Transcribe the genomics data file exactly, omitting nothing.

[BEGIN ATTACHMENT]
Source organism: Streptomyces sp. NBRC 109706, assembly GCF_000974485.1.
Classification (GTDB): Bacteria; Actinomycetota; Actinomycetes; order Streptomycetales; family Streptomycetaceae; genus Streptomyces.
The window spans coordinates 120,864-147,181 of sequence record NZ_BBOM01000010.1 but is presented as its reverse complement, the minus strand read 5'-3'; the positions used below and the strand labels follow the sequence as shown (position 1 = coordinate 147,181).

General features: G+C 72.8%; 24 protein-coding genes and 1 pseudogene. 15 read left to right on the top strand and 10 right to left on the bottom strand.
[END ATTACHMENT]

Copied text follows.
Source organism: Streptomyces sp. NBRC 109706, assembly GCF_000974485.1.
Classification (GTDB): Bacteria; Actinomycetota; Actinomycetes; order Streptomycetales; family Streptomycetaceae; genus Streptomyces.
The window spans coordinates 120,864-147,181 of sequence record NZ_BBOM01000010.1 but is presented as its reverse complement, the minus strand read 5'-3'; the positions used below and the strand labels follow the sequence as shown (position 1 = coordinate 147,181).

General features: G+C 72.8%; 24 protein-coding genes and 1 pseudogene. 15 read left to right on the top strand and 10 right to left on the bottom strand.